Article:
In sum, Twitter is massively disruptive because it’s a free medium of communication with minimal barriers to the user, and it allows organization and leadership of people around shared ideas.

So how does Twitter make money? Just like Google, through advertising, known as promoted tweets, promoted trends and promoted accounts.

In 2010, Twitter’s revenues were $28 million. In 2011, they were $106 million. And in 2012, they were $317 million. 2013, for which we’ll get final numbers on February 5, should total about $620 million. That’s great growth!

The company has not managed to post a profit yet; it’s been too busy growing. But as investment slows down and advertising grows, the potential for earnings is quite large, with profit margins easily above 20%.

What’s most revealing to me today is the chart.

Twitter (TWTR) came public on November 7, just over eight weeks ago.

The price charts shows three weeks of slightly down action, building a short base, and then a very strong advance through December. The whole market was rising then, of course, but a glance at the Relative Performance Line reveals that TWTR was climbing much faster than the broad market, and that’s a great sign.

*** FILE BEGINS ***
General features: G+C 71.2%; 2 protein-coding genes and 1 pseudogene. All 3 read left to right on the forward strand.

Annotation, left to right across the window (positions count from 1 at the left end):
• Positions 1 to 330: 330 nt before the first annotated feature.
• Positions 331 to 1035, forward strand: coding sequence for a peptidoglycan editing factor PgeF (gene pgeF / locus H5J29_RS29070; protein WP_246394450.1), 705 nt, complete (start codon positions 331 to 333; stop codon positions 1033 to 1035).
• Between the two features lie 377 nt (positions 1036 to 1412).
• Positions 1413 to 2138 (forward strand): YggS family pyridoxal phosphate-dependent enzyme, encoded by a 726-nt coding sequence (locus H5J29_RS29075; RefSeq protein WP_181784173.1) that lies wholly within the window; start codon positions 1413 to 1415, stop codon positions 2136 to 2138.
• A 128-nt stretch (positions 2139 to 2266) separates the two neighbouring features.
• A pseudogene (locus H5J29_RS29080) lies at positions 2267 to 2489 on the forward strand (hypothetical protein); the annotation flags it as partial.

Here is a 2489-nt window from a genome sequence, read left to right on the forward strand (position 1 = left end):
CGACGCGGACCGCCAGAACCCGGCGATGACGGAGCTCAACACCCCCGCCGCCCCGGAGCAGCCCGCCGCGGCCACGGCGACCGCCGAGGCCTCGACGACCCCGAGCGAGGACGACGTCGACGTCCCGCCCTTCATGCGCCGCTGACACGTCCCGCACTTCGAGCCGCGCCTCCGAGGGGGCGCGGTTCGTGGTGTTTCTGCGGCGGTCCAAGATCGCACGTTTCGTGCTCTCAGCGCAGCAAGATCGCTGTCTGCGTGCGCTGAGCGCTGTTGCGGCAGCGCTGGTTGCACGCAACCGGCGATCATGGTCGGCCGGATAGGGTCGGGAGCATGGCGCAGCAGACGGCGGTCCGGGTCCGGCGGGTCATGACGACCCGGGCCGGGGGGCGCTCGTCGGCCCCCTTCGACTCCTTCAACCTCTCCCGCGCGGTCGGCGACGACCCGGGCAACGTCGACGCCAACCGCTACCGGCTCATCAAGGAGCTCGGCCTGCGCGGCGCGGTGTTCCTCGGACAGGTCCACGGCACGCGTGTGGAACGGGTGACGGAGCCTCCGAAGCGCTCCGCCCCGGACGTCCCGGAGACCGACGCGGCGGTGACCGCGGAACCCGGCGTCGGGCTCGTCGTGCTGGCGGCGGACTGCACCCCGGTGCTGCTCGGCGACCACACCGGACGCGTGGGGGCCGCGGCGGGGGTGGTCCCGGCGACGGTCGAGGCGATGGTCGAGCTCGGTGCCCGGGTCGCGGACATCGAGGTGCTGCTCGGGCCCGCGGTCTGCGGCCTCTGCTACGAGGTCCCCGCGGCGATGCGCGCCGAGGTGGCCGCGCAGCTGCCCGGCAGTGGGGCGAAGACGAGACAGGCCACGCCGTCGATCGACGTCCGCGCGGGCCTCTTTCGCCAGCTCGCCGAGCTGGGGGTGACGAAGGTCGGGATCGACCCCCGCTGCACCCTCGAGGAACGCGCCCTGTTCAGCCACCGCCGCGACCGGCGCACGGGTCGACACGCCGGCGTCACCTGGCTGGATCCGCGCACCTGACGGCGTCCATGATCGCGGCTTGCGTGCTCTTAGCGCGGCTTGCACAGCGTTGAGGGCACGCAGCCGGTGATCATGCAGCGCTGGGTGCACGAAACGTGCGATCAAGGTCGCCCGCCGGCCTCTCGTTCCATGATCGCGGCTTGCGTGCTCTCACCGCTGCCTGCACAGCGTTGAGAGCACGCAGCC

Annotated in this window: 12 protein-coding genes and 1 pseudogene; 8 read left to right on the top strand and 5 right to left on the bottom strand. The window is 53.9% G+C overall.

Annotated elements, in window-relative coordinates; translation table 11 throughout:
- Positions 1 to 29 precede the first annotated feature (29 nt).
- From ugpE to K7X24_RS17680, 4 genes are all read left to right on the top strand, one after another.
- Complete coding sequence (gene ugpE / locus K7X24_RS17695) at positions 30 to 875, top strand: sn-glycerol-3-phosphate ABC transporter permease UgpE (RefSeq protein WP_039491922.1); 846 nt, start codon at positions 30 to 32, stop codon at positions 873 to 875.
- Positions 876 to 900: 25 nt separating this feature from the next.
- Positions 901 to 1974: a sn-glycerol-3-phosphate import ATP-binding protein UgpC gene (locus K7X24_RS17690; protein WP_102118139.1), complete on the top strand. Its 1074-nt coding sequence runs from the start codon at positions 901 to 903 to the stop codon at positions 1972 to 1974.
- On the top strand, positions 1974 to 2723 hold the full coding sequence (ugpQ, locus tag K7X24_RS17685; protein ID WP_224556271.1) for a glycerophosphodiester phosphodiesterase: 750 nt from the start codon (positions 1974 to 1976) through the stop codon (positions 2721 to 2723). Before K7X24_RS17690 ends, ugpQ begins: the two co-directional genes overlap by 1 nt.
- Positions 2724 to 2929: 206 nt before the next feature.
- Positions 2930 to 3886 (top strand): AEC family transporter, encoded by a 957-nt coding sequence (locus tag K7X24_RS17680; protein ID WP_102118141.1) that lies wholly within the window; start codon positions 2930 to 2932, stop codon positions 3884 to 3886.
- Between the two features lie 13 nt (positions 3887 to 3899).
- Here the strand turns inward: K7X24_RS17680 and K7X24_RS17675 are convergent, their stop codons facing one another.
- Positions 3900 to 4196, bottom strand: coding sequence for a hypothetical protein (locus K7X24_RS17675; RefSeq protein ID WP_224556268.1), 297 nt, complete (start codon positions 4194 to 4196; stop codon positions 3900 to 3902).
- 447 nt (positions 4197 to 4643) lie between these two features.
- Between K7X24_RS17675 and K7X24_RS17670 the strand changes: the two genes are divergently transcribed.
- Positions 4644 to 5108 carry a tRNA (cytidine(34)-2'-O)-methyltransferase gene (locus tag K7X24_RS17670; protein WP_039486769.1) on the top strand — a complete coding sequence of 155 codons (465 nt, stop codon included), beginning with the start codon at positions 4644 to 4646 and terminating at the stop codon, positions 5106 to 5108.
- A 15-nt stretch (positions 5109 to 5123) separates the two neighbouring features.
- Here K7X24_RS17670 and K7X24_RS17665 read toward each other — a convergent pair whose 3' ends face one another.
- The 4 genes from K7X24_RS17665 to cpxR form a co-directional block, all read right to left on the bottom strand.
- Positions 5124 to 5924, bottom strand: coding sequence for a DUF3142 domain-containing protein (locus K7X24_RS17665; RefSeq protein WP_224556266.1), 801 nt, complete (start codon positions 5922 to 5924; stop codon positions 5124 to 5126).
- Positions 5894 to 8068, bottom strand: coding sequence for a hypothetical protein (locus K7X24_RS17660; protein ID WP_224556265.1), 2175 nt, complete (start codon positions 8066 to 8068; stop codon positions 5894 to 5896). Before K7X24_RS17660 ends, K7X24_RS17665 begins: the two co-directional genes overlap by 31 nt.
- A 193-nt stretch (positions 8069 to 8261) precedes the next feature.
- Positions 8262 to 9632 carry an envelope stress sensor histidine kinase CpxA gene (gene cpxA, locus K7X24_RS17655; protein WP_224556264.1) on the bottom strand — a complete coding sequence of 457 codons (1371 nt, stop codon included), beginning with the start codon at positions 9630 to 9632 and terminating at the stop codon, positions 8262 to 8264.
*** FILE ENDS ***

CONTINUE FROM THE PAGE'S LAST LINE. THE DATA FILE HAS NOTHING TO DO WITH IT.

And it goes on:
Since peaking on December 26 at 75, the stock has pulled back normally, and looks to be settling in to support at 55, which might mark a great entry point.

So, you could simply invest in Twitter right here. But if you did, you’d be on your own and there’s a good possibility that some heavy volatility would bring some “uncomfortable” times.

So what I recommend is that you become a regular reader of Cabot Top Ten Trader, which is your source of the hottest growth stocks, and where you’ll not only get expert buying advice on stocks like TWTR—you’ll also get selling advice when it’s time to move on. Take a look here!